OK, so sour beers aren’t taking over the world, at least not yet, but this once obscure style is now garnering attention on the craft beer/foodie scene. Sour beer originated in Belgium, where brewers would allow wild yeasts to enter the beer while it was in barrels. This sometimes produces some funky flavors because the brewers can’t rely on a super sterile environment and the control that that offers, which is probably why most modern brewers (especially in the U.S.) left it to the naturals in Belgium and Germany. Although any beer can be “soured,” there are traditional styles and guidelines, any of which may make you pucker. Frequently brewed and bottled as limited releases and generally best in hot weather, a lot of sour ales are in 750 ml bottles, so grab a champagne flute, pilsner glass, snifter, or even a wine glass. Here are some to try:
Wicked Weed Genesis Blonde Sour
Website: wickedweedbrewing.com Twitter: @wickedweedbeer
The awesome people at Wicked Weed Brewery in Asheville, North Carolina are bringing sour back. They have a few varieties, and this one is brewed with papaya, mango, pineapple and guava, and aged in wine barrels for eight months. All of that tropical sweetness contrasts nicely with the tartness provided by the wine’s influence and the lactic fermentation.
The Bruery Heart of Tartness
Website: thebruery.com Twitter: @thebruery
The Bruery, in Placentia, Orange County, California, makes a sour stout (yeah, read that again), this beer packs a lot of flavor, including notes of coffee, plums, vanilla and oak. The Bruery uses a combination of wild yeasts and special bacteria to get your mouth freaking out by all the taste sensations.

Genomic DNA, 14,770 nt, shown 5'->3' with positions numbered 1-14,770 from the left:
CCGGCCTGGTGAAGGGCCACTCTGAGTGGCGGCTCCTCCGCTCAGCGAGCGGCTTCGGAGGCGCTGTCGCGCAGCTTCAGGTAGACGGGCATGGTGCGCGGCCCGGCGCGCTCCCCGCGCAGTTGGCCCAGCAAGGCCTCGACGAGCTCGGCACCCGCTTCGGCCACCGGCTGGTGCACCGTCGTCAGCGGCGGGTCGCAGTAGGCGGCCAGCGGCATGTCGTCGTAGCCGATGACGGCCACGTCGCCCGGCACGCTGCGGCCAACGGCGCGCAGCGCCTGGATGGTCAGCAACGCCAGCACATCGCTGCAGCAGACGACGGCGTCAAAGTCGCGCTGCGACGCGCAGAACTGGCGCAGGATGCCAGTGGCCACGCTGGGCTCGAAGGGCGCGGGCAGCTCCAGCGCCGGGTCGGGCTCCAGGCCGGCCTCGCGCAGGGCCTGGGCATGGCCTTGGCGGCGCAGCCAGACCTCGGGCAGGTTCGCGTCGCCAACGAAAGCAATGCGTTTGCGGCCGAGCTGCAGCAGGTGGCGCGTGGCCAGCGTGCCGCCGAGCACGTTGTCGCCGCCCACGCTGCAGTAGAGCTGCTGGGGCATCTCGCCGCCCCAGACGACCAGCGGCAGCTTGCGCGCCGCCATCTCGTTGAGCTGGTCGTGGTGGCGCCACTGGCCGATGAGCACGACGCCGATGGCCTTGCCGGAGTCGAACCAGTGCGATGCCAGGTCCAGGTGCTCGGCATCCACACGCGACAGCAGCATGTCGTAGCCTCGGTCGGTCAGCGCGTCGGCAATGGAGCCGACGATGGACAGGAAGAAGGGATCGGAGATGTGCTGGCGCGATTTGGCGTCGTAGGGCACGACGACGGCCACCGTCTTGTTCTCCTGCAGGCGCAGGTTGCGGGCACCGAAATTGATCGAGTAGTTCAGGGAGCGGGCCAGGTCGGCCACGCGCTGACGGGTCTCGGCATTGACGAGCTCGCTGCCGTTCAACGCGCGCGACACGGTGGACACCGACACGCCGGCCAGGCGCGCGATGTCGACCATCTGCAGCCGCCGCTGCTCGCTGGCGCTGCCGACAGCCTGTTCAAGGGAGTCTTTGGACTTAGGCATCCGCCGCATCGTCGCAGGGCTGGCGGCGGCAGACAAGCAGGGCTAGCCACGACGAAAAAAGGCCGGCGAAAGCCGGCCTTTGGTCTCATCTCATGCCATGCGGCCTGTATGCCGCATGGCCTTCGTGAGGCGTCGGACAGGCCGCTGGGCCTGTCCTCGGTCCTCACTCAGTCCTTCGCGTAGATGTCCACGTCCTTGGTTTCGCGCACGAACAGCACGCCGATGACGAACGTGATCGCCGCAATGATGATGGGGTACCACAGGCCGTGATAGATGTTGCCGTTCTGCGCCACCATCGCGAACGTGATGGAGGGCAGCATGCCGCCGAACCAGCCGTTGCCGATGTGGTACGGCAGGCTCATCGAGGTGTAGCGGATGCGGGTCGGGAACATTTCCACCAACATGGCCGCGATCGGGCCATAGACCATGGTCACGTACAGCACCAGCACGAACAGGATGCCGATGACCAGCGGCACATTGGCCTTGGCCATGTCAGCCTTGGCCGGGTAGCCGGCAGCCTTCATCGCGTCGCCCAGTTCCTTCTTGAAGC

Dogfish Head Brewery Festina Peche
Website: dogfish.com Twitter: @dogfishbeer
Festina Peche is a Berliner Weisse-style sour beer, with peach added to counter the sourness. The peach doesn’t make it sweet, though it does lend it a lovely and delicate aroma. This pale brew is perfect for starting a meal on the deck or patio, and the fun people at Dogfish Head, in Lewes, Delaware, recommend a pint glass for this particular brew.
New Belgium La Folie
Website: newbelgium.com Twitter: @newbelgium
La Folie is a sour brown ale, and it’s a little bit higher in alcohol content than some of the lighter brews. The folks at New Belgium finish fermenting the beer and filter it before putting it into wooden barrels for three years. The result is a sour beginning and smooth finish, with flavors of late summer, early fall tart fruit.
Victory Brewing Company Wild Devil IPA
Website: victorybeer.com Twitter: @victorybeer
Traditionally, sour beers don’t have a ton of hops and therefore lack the bitterness that has been popular in the past few years. The Wild Devil IPA, out of Victory Brewing Company in Downingtown, Pennsylvania, has the bitterness from hops and sourness from a strain of wild yeast. This beer has the floral aroma typical of IPA, but the wild yeast’s influence adds some refreshing earthy funk (think pine and citrus, rather than the “barnyard” flavor sometimes associated with sour beer).
Brooklyn Brewery BQE Wild Streak
Website: brooklynbrewery.com Twitter: @brooklynbrewery
Wild Streak is a bit younger than some of its counterparts on this list, but it’s not lacking in character. This is a Belgian-style Golden Ale, aged in bourbon barrels and then bottled flat. Brooklyn Brewery then adds some yeast from Champagne grapes and a wild strain, and their reaction causes natural carbonation over time, directly in the bottles.
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